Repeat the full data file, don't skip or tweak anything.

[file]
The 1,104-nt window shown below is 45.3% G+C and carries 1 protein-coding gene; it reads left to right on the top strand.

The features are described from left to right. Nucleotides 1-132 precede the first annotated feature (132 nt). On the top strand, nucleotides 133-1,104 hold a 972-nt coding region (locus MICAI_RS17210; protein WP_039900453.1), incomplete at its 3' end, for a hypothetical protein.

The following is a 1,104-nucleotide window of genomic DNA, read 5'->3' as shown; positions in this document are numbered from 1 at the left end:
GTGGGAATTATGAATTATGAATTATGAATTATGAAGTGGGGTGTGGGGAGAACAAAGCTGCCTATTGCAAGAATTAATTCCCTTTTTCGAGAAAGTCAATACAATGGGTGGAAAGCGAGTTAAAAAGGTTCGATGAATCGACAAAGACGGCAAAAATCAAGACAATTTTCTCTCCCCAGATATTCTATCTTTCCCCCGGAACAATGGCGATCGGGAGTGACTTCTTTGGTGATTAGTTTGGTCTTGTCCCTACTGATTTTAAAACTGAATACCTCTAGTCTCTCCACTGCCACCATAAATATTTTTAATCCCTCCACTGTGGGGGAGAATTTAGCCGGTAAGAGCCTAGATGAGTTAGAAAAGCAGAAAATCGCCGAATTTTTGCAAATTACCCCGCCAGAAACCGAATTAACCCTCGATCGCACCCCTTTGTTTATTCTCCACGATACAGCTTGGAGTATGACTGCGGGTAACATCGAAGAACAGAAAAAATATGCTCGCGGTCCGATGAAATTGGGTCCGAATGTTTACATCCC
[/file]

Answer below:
The 1,104-nt window shown below is 45.3% G+C and carries 1 protein-coding gene; it reads left to right on the top strand.

The features are described from left to right. Nucleotides 1-132 precede the first annotated feature (132 nt). On the top strand, nucleotides 133-1,104 hold a 972-nt coding region (locus MICAI_RS17210; protein WP_039900453.1), incomplete at its 3' end, for a hypothetical protein.

The following is a 1,104-nucleotide window of genomic DNA, read 5'->3' as shown; positions in this document are numbered from 1 at the left end:
GTGGGAATTATGAATTATGAATTATGAATTATGAAGTGGGGTGTGGGGAGAACAAAGCTGCCTATTGCAAGAATTAATTCCCTTTTTCGAGAAAGTCAATACAATGGGTGGAAAGCGAGTTAAAAAGGTTCGATGAATCGACAAAGACGGCAAAAATCAAGACAATTTTCTCTCCCCAGATATTCTATCTTTCCCCCGGAACAATGGCGATCGGGAGTGACTTCTTTGGTGATTAGTTTGGTCTTGTCCCTACTGATTTTAAAACTGAATACCTCTAGTCTCTCCACTGCCACCATAAATATTTTTAATCCCTCCACTGTGGGGGAGAATTTAGCCGGTAAGAGCCTAGATGAGTTAGAAAAGCAGAAAATCGCCGAATTTTTGCAAATTACCCCGCCAGAAACCGAATTAACCCTCGATCGCACCCCTTTGTTTATTCTCCACGATACAGCTTGGAGTATGACTGCGGGTAACATCGAAGAACAGAAAAAATATGCTCGCGGTCCGATGAAATTGGGTCCGAATGTTTACATCCC